Obama’s understanding of and compassion toward white people is equally profound and politically important. But Obama, unlike King, came to his warm acceptance of white people at least partly because he was raised by them. I note that not to try to claim Obama as our 44th white president, or our first biracial president (or our sixth, depending on whom you believe). I think about race the same way Obama does, and I call him black, which is what he calls himself — while I also argue we must acknowledge the significance of his white family, as he does. Looking at the marvelous success of Obama’s two-year presidential campaign, I have sometimes found myself wondering whether our first black president could have been anything but half-white — and to be even more specific, a black man raised by his white mother and grandparents in our most racially progressive state, Hawaii.
When I read “Dreams From My Father,” I was blown away by Obama’s compassion for and understanding of race-mixers like his mother and her parents, who were, let’s be honest, quite uncommon as the ’50s made way for the ’60s. As I wrote in my blog last year, I admired the way Obama “tracks his grandparents’ acceptance of their daughter’s marrying a black man to their own willingness to leave their native Kansas for ever more different environs: Texas, Seattle and finally Hawaii. He notes the curiosity and openness to change and difference that often mark the white race-mixer, as well as a certain tendency to be a misfit in the buttoned-down white world of achievement.”
Obama’s white family gave him the “intimate” knowledge of white people Baldwin (and Asim) believed was crucial to King’s success, and that indubitably helped make Obama president. That isn’t a widely shared point of view, even among my friends. Right after Obama’s victory I had dinner with a multiracial group of friends, activists and academics, and we got to talking about the latest “60 Minutes,” when Steve Kroft asked Obama about the African-Americans who never believed they’d see a black president. A world-renowned African-American scholar marveled at the way Obama never answered the question by pointing to the doubts and pride of his mother-in-law, Marian Robinson, so as never to himself reflect a pessimism about America’s perfectibility. He thought it was an admirable political feint; I thought it was, quite possibly, the truth: Maybe Obama never doubted he could be president because of his race, at least partly because he’s half-white.
Again, I don’t say that to minimize or deny his identity as an African-American. And I don’t know Obama; I could be wrong, and he may have harbored racial doubt about his prospects in the campaign. But he didn’t seem to. Obama’s biracial identity gave him an invaluable kind of social capital. He grew up loved and accepted by members of the white majority community, and he himself had deep, intimate knowledge of that same community. It may have given him an unusual confidence, for an African-American man, about what he could accomplish, plus an intimate, wise, compassionate knowledge of white America that was crucial in his winning (much of) it over.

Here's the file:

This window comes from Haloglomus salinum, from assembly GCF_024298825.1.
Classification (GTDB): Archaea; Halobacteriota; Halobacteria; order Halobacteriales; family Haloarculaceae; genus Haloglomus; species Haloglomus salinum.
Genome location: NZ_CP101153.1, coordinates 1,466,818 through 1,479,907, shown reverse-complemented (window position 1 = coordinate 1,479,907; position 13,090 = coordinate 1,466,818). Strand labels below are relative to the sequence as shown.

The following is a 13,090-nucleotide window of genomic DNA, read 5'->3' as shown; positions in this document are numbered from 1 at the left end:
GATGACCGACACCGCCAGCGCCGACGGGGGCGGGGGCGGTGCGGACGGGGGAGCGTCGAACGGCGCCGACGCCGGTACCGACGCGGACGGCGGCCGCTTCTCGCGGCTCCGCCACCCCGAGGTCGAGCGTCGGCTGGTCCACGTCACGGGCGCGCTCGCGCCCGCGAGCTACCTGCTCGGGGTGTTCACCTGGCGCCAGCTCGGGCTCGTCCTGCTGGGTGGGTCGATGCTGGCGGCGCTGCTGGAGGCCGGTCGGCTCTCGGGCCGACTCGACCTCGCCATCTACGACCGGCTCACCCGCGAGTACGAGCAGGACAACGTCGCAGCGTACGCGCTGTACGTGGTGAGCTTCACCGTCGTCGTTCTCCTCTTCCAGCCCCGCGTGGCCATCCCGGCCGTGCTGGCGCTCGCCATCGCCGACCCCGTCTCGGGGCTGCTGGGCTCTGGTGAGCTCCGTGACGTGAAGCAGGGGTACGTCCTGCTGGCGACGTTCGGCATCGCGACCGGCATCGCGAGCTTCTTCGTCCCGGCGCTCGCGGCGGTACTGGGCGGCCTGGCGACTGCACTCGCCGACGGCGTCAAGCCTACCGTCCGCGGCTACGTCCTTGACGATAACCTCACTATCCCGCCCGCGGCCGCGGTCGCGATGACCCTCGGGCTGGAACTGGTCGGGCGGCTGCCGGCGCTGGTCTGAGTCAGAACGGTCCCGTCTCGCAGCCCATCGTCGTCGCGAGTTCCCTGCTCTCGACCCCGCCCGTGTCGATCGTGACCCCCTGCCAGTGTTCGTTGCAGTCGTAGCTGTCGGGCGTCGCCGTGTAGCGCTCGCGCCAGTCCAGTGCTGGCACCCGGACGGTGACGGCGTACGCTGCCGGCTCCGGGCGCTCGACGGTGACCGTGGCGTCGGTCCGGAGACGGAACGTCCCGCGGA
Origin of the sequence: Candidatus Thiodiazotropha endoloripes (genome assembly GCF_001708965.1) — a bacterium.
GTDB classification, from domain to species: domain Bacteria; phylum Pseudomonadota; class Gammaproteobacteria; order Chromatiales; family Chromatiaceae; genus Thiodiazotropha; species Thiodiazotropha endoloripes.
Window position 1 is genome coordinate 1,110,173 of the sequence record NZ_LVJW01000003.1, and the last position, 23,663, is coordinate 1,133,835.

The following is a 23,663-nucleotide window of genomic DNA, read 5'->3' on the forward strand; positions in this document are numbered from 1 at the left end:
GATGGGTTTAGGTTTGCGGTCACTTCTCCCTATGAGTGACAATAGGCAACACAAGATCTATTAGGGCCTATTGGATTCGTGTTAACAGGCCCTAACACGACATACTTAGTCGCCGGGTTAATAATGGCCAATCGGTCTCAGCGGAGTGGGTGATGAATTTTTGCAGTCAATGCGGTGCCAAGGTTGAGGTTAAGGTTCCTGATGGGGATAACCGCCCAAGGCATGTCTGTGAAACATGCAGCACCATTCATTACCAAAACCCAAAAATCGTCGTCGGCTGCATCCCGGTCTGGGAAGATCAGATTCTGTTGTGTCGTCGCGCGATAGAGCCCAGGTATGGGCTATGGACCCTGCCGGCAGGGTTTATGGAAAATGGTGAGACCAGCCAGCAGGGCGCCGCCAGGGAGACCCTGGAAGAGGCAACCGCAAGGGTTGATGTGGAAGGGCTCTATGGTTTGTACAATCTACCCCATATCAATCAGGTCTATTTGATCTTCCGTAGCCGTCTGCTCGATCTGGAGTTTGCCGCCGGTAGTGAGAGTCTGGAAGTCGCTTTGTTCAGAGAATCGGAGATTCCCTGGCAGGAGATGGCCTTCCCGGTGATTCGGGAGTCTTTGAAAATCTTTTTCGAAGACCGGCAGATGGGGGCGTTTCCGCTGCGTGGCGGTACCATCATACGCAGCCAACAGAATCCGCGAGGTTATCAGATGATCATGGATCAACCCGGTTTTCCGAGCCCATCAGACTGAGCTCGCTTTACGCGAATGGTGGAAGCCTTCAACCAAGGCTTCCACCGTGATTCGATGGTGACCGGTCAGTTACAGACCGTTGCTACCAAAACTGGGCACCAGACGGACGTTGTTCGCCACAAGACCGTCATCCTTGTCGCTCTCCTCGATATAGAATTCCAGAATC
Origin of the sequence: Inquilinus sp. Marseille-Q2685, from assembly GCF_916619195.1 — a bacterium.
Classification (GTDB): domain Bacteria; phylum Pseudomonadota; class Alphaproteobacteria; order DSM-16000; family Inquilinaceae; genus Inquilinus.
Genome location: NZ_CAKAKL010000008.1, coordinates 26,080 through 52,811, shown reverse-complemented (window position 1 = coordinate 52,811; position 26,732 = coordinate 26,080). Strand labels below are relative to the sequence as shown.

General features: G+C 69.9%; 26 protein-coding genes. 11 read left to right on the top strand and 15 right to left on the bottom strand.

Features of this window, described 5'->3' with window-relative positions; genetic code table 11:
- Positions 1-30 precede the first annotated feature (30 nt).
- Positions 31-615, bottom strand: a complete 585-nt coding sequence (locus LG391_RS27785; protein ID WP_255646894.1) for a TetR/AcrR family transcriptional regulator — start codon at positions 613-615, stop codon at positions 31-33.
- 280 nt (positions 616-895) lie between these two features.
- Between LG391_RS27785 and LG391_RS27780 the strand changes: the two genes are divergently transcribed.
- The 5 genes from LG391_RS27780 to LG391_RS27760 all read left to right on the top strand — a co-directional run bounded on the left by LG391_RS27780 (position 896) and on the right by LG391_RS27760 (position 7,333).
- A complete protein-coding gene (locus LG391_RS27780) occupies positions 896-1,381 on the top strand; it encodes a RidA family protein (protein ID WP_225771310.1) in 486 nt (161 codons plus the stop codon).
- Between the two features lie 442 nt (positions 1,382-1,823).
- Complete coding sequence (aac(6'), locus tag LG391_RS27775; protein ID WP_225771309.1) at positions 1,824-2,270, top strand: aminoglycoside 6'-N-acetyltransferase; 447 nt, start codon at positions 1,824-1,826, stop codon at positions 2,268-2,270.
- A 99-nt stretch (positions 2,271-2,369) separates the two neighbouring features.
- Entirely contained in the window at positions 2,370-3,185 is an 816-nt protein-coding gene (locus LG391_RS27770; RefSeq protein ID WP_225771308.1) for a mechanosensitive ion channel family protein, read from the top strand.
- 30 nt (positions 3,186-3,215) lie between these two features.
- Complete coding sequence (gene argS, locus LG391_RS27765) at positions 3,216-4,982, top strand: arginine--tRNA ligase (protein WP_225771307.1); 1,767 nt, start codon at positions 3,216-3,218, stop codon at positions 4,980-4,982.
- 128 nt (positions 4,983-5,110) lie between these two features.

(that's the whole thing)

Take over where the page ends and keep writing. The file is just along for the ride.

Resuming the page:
In the end, though, Obama has become president not so much because whites let him, as because blacks did. They did not torpedo him with skittish white voters by demanding special racial promises. They propelled him to victory in many primaries and backed him almost unanimously in the general election. At times Jesse Jackson and Tavis Smiley and Al Sharpton wanted more, but Obama didn’t give it to them, and most black voters said that’s OK. They trusted him to be a president who would advance the civil rights agenda without campaigning overtly on what he’d achieve specifically for blacks. Latinos, too, trusted Obama, without a lot of knowledge or special promises, even after a divisive primary battle with Hillary Clinton. Asian Americans did the same. Both groups voted for him 2-to-1.
Obama won because the nation changed demographically, not so much because white people changed. He did better among white voters than John Kerry, which is great progress, but if the country had the same racial makeup it did when Michael Dukakis ran for president, McCain would have won. Still, it was King’s work that paved the road a black man could travel to the White House, to lead this multiracial country in a time of profound national and global crisis, just when we need him most. Yet we are still a country that discards too much of its black talent, too much talent and too many people of every race, and that’s the part of King’s dream Obama must work hardest to complete.